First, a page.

The Soul Of A Poet

A poem by Henry Lawson

I have written, long years I have written,
For the sake of my people and right,
I was true when the iron had bitten
Deep into my soul in the night;
I wrote not for praise nor for money,
I craved but the soul and the pen,
And I felt not the sting in the honey
Of writing the kindness of men.

You read and you saw without seeing,
My work seemed a trifle apart,
While the truth of things thrilled through my being,
And the wrong of things murdered my heart!
Cast out, and despised and neglected,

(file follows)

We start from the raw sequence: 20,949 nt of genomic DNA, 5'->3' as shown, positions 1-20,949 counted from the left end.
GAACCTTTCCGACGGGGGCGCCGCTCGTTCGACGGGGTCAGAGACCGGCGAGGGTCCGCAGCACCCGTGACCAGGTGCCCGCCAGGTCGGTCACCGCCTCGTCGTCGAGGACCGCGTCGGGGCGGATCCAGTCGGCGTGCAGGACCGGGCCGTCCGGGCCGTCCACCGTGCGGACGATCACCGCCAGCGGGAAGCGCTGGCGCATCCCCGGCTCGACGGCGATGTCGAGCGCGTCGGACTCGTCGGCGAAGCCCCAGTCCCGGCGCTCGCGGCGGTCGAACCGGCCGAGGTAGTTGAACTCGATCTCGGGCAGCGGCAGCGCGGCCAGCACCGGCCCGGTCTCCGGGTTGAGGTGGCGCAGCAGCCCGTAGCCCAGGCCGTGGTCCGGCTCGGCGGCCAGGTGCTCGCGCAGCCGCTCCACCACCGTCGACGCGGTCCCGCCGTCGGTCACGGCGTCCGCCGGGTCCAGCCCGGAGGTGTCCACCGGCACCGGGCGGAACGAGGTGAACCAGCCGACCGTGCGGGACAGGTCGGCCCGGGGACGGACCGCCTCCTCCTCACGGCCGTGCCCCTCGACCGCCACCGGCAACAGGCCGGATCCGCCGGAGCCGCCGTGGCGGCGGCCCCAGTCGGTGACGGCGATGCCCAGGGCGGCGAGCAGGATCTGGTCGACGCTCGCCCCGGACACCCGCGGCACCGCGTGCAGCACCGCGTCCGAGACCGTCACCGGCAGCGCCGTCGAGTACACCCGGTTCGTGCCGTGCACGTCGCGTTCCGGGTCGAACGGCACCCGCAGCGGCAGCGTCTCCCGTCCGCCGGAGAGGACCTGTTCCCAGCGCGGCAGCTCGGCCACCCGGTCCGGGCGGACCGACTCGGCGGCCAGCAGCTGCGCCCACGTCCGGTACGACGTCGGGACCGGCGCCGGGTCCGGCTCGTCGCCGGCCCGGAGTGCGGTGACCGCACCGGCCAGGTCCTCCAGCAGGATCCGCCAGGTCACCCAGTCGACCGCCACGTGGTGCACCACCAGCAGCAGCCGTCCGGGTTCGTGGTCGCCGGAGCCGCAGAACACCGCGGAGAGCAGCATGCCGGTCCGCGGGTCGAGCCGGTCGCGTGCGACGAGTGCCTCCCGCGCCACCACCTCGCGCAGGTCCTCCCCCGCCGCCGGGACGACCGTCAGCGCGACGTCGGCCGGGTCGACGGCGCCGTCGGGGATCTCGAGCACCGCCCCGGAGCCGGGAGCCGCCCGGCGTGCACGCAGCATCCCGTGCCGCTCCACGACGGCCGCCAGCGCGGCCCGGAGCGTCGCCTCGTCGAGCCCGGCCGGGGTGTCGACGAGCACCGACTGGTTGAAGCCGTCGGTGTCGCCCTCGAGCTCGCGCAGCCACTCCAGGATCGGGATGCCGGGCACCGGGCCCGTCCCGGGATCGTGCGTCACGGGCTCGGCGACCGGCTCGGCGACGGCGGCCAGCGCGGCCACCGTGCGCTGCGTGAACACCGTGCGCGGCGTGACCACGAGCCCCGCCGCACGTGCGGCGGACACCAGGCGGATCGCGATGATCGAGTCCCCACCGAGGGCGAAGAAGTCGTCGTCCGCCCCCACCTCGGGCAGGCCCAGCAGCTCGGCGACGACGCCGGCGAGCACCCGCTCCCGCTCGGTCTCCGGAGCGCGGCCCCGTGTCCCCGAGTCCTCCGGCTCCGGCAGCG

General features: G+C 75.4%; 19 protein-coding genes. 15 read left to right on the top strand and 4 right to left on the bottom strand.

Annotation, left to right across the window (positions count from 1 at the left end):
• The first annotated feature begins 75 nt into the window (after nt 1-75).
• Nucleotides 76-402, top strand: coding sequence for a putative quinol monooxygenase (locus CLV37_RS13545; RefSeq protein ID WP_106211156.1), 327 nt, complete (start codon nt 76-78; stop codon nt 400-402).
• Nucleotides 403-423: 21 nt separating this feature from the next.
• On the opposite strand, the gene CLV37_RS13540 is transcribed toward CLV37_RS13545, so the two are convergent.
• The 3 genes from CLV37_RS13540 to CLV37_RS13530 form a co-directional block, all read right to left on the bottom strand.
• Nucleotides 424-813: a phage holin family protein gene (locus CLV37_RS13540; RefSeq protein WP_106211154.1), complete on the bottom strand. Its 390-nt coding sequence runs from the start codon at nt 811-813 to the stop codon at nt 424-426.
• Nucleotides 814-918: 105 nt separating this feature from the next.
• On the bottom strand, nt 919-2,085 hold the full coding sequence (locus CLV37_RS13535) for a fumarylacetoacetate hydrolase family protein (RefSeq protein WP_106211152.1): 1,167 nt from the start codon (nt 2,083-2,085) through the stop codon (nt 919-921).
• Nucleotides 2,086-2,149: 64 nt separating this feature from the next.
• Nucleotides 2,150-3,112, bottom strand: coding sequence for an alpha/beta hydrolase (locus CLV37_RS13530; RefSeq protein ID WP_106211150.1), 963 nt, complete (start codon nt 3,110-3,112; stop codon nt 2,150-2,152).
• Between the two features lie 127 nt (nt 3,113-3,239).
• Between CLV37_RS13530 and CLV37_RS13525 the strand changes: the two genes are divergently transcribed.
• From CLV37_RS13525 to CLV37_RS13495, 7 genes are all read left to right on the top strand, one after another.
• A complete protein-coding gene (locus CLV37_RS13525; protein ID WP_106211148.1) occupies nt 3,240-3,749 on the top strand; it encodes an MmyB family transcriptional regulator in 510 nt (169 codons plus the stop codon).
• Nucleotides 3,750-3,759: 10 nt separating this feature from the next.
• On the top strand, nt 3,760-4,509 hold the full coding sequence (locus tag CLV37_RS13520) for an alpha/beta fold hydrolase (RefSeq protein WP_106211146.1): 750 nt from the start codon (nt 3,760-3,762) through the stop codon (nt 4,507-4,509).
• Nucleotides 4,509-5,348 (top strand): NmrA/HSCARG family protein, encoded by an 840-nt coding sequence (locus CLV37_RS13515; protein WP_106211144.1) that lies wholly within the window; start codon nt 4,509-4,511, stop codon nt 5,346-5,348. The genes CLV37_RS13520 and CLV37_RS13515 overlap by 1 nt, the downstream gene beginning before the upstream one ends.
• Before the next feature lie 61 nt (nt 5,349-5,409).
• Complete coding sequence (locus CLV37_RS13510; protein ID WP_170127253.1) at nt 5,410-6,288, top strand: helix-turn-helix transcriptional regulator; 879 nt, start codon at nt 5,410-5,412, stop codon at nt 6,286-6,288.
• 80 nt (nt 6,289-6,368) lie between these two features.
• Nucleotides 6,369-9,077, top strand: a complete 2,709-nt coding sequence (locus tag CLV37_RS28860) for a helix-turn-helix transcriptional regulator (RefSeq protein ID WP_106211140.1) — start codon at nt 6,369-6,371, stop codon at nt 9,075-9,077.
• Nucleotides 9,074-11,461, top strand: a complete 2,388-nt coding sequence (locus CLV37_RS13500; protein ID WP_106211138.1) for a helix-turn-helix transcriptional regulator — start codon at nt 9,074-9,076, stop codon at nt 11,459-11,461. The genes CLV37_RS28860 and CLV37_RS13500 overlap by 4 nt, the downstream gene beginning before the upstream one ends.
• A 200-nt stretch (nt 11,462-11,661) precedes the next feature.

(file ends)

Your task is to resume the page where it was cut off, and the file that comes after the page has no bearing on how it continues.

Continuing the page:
And weak, and in fear, and in debt,
My songs, mutilated! rejected!
Shall ring through the Commonwealth yet!

And you to the pure and the guileless,
And the peace of your comfort and pride,
You have mocked at my bodily vileness,
You have tempted and cast me aside.
But wronged, and cast out, drink-sodden,
But shunned, and “insane” and unclean,
I have dared where few others have trodden,
I have seen what few others have seen.

I have seen your souls bare for a season!
I have heard as a deaf man can hear!
I have seen you deprived of your reason
And stricken with deadliest fear.
And when beautiful night hid the shocking
Black shame of the day that was past,
I felt the Great Universe rocking
With the truth that was coming at last.

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